The only man to protest on Saudi Arabia's day of rage has suffered in prison, his family say.
Khaled al-Johani was arrested minutes after going to the courthouse in Riyadh and giving a BBC interview in which he called for democracy and described the country as a big jail.
His family have now told the BBC that they were not allowed to see him for the first 58 days of his incarceration. And when they did see him, says his brother, Abdullah al-Johani, their concerns increased.
"He has lost a lot of weight. The situation is sad and he is depressed. He doesn't have any of his own clothes and we can't give him food or money."
Khaled al-Johani is one of more than 160 dissidents who have been arrested by the Saudi authorities since February, according to Human Rights Watch.
On Tuesday a judge in Jeddah sent 40 people, charged with instigation and calling for protests against the ruler, to face a court that specialises in security and terrorism cases.
The interior ministry spokesman, General Mansour Sultan al-Turki is unapologetic.
"Saudis…do not have anything to demonstrate for. The Grand Mufti has talked about this and [protesting] is un-Islamic behaviour."
Despite the edict, small protests do take place. In the Awamiyya district of the town of Qatif in eastern Saudi Arabia, groups of teenagers have been gathering after Friday prayers for several weeks.
The area is almost exclusively Shia and impoverished, with unpaved roads, dilapidated housing, run-down shops and high levels of unemployment.
Protesters have been making a series of demands, from a Saudi withdrawal from Bahrain and the release of political prisoners to more economic development, in this, the main oil-producing province of Saudi Arabia.
During a visit on a recent evening, there was a palpable sense of nervousness in the air. Getting anyone to talk about the protests was almost impossible.
Teenagers who were playing football said they never talked politics; residents on the street said they didn't have anything to do with the demonstrations, despite the glint in their eyes.
Eventually one man agreed to talk to me - but he insisted that I did not name him as he did not want to get into trouble.
He thought the protests futile.
"This is only spoiling our reputation. Now when you go to search for a job, they say you are a protester, you don't deserve a job. The government do whatever they want - you have no choice to protest."
A few miles away from Awamiyya, I attended a meeting of the Thulatha Cultural Forum, where the topic under discussion was the right of women to vote.
Municipal elections are scheduled for September but only men will be able to participate.
A legal challenge to the ban on female voters will be heard by a court in Jeddah next week.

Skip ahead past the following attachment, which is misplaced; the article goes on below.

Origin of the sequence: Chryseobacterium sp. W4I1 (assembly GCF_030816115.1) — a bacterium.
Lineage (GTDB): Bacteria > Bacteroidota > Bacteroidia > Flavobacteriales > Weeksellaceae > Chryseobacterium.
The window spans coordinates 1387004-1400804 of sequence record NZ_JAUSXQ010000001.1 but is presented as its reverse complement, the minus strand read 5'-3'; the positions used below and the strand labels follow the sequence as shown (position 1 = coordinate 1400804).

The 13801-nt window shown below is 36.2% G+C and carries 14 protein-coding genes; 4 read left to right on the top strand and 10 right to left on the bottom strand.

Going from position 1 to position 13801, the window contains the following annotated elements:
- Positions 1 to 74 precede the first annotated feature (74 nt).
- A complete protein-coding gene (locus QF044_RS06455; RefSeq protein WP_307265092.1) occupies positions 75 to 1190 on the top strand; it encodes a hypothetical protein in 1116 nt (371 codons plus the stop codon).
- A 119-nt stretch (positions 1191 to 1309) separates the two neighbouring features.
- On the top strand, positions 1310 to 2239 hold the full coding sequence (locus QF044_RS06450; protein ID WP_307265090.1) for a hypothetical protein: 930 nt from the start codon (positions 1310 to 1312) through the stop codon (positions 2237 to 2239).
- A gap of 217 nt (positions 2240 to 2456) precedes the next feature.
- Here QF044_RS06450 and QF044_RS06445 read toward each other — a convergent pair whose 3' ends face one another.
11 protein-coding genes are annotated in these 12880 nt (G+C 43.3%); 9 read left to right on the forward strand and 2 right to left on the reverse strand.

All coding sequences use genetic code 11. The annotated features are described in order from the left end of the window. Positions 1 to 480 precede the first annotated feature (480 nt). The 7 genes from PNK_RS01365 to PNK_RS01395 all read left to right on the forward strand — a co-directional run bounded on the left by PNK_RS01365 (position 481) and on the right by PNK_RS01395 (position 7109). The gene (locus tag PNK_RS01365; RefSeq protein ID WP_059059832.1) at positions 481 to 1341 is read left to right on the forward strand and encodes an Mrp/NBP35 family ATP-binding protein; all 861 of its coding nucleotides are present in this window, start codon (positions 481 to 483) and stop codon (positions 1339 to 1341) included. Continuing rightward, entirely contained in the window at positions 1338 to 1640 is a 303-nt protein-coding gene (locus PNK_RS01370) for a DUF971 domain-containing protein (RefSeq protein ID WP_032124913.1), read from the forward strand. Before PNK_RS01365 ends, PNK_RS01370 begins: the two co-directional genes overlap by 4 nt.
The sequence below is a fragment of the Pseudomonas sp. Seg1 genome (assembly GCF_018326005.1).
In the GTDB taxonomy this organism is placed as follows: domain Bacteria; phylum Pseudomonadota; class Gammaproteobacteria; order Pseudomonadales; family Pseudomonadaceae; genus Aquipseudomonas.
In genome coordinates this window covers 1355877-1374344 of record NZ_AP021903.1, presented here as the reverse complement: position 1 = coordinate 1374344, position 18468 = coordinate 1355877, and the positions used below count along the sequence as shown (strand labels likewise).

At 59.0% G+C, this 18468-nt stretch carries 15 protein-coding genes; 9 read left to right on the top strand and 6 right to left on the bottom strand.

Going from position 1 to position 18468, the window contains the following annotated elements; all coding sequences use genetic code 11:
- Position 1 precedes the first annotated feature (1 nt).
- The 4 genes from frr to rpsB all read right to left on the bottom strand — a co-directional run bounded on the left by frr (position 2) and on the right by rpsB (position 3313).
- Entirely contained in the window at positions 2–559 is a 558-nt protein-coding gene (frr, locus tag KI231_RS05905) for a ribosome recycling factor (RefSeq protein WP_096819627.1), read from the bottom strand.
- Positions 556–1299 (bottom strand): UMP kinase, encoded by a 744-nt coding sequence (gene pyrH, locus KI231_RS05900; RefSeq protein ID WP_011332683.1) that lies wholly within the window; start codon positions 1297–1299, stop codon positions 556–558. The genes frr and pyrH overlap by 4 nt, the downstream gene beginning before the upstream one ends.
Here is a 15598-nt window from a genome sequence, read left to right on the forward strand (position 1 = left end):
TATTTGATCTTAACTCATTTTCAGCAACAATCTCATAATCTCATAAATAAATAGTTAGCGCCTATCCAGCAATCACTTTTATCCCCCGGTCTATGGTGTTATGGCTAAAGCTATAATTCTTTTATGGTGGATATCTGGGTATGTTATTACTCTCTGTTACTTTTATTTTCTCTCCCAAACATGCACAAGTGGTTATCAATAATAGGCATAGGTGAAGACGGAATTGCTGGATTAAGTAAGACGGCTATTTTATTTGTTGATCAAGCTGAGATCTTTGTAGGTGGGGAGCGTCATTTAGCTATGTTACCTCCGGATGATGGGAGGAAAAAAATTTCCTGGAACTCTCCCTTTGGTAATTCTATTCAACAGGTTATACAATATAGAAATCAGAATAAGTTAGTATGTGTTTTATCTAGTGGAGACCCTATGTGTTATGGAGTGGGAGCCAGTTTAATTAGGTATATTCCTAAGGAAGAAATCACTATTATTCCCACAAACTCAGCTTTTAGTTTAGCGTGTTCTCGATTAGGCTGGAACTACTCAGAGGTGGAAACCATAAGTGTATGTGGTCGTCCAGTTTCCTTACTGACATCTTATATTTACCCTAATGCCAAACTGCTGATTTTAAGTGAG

Hannan al-Sheikh, a Lebanese author who spoke at the forum, says the development is crucial for the future of Saudi Arabia.
"When society is only half-working, it means we are not developing in the right way."
Of more concern to most people are jobs. Youth unemployment is running at about 40% in a country where two-thirds of the population is under 30.
Mohammad and his friend, Khaled, spent tens of thousands of dollars overseas training to become pilots. Now back home, they cannot get a job with an airline.
Mohammad has two jobs - working as a taxi driver and for a medical company - to service the loan he took out to study. "There is a law that companies should hire Saudis," he says. "But most of the companies... don't follow it."
Khaled can't find any work and admits to being depressed. But he says he is not alone.
"My friends are pilots, teachers, electrical engineers, mechanical engineers - they are not finding jobs. They have to wait years."
In recognition of the problems, and to quell any major protests, ruling King Abdullah has gone on an unprecedented spending spree.
More than $100bn is going to be spent on various social programmes - raising public-sector wages; more state aid to help people buy houses; and benefits, for the first time, for the country's rapidly increasing number of unemployed people.
While Saudis do want reform, most believe that the monarchy still has the capacity to listen to them and take action without people having to resort to the streets.
And Jafar al-Shayeb , a human-rights activist, says the state still has the upper hand.
"There are several cards they can play. It's a wealth state, supported by a religious establishment. [Also] society here has been, for a long time, politically marginalised, not sharing power or discussing issues.
"So because of all these reasons, it will take a longer time [to achieve change] than it does in other states."